I do think there is a correlation to the connection with some folks and their job and "the end" when they retire.

Not me. I'll die when i can't work...

vash 11-05-2018 01:16 PM

i think i relish the idea that my life will be simpler when i retire. one car, smaller home, no damn gardening.

get rid of everything i dont need. or use.

at least that is how i imagine it to be. (ill probably buy a duelly, bass boat, and learn to fly - hahhaa)

KC911 11-05-2018 01:21 PM

Quote:

Originally Posted by Seahawk (Post 10240654)
....

Not me. I'll die when i can't work.

Me too...just not in the traditional way.

Edited: LOL when I read my post....dying in my sleep will be just fine :)

sugarwood 11-05-2018 01:51 PM

You might like this thread
http://forums.pelicanparts.com/off-topic-discussions/930758-putting-off-passions-goals-hobbies-until-retirement.html

ckelly78z 11-05-2018 02:05 PM

Quote:

Originally Posted by vash (Post 10240662)
i think i relish the idea that my life will be simpler when i retire. one car, smaller home, no damn gardening.

get rid of everything i dont need. or use.

at least that is how i imagine it to be. (ill probably buy a duelly, bass boat, and learn to fly - hahhaa)

I am 53, and have been happily married for 30 years now. We have lived in the same house for 25 years, and plan to be here another 25 years. We are slowly building it into what we have always wanted (see pictures on my "Slowly Man Cave build") as time, and money allows. We are perfectly content where we are, and actually look forward to having the time for a big garden.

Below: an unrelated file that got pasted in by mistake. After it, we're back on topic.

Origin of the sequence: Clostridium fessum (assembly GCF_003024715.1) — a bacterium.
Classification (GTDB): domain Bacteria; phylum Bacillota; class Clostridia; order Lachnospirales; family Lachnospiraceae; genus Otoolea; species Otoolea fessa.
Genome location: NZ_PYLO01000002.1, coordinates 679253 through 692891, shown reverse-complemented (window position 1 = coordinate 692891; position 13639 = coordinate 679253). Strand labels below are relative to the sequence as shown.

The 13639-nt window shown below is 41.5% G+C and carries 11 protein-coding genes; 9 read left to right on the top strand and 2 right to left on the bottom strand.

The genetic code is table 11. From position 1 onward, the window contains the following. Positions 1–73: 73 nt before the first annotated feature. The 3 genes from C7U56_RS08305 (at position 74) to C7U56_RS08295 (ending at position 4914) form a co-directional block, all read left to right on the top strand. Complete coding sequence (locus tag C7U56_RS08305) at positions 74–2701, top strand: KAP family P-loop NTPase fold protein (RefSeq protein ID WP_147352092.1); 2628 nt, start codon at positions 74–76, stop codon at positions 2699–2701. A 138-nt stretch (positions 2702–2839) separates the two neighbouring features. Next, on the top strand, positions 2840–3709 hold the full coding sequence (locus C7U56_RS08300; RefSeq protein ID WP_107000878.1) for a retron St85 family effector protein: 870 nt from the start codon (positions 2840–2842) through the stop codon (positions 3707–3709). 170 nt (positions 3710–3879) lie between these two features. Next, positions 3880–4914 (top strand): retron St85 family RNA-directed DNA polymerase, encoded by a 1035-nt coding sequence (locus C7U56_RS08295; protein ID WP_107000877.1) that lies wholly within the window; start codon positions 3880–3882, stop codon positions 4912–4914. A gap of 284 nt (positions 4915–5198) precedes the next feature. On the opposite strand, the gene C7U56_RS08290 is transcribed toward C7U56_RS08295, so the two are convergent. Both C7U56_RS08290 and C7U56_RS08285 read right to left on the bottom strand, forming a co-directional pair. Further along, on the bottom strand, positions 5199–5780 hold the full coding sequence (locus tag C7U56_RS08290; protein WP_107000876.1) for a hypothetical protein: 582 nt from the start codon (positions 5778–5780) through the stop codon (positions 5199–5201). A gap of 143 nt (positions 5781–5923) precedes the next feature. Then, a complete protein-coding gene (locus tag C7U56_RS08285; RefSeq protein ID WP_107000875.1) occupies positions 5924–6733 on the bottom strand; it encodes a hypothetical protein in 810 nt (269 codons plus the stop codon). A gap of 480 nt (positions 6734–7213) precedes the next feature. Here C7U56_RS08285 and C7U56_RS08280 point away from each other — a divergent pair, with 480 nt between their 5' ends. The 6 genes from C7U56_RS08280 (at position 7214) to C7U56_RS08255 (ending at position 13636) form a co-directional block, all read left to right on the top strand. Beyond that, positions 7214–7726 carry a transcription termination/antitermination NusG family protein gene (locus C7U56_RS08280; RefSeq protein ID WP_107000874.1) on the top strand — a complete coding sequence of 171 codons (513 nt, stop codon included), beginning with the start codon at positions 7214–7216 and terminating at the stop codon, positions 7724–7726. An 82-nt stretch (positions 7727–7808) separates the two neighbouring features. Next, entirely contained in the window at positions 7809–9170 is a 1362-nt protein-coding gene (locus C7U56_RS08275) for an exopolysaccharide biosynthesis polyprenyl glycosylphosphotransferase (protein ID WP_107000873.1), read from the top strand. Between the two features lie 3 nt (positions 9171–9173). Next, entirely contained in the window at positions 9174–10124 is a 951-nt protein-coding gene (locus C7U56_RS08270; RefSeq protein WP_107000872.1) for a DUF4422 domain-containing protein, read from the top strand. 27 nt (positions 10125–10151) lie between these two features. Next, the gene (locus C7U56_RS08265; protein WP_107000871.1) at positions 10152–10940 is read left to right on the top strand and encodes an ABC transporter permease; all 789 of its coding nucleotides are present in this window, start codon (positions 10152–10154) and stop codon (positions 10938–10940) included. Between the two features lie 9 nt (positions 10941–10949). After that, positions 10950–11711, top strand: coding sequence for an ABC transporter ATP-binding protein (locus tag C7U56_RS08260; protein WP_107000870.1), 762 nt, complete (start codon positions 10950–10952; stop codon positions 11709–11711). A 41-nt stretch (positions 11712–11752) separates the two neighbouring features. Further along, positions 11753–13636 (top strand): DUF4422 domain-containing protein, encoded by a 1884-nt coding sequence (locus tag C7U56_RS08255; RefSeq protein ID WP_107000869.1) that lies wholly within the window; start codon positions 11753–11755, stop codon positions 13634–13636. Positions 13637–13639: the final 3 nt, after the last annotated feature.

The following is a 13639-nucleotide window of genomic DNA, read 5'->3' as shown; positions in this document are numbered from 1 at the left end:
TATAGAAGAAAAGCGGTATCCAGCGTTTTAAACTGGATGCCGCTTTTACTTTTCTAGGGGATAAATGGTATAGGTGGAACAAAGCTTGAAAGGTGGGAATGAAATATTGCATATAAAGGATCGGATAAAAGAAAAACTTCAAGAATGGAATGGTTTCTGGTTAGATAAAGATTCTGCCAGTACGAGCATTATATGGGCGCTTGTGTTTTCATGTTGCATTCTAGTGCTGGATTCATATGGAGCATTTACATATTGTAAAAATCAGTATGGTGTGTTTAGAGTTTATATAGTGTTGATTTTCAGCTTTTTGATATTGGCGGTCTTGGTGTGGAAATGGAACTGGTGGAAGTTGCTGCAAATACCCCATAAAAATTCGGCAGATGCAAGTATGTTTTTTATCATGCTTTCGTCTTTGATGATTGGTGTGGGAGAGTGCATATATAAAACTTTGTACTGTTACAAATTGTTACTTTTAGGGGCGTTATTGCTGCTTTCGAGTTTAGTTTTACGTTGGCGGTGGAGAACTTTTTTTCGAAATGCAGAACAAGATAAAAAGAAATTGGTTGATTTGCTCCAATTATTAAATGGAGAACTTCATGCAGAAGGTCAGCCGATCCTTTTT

I won't have any trouble keeping busy in retirement, and will probably fix things in my shop, and hopefully do more than winding a ball of wire.

My family all seem to live longer than most, so I hope I follow that trend.

vash 11-05-2018 02:14 PM

Quote:

Originally Posted by ckelly78z (Post 10240742)
I am 53, and have been happily married for 30 years now. We have lived in the same house for 25 years, and plan to be here another 25 years. We are slowly building it into what we have always wanted (see pictures on my "Slowly Man Cave build") as time, and money allows. We are perfectly content where we are, and actually look forward to having the time for a big garden.

I won't have any trouble keeping busy in retirement, and will probably fix things in my shop, and hopefully do more than winding a ball of wire.

My family all seem to live longer than most, so I hope I follow that trend.

true point. my wife thinks after i get the kitchen done i wont want to leave. she loves my bathroom remod idea.

pdxfj 11-05-2018 02:54 PM

Not exactly sure when I will retire, but my mother said it took her about 16 months to finally realize she was retired and her time was all her own.

Grandparents on both sides of my family lived well into their 80's and two of them made it into their 90's. My grandmother on my mother's side lived until she was 96.

You have to keep busy to keep going. Doesn't matter what, just keep active.

sugarwood 11-05-2018 03:03 PM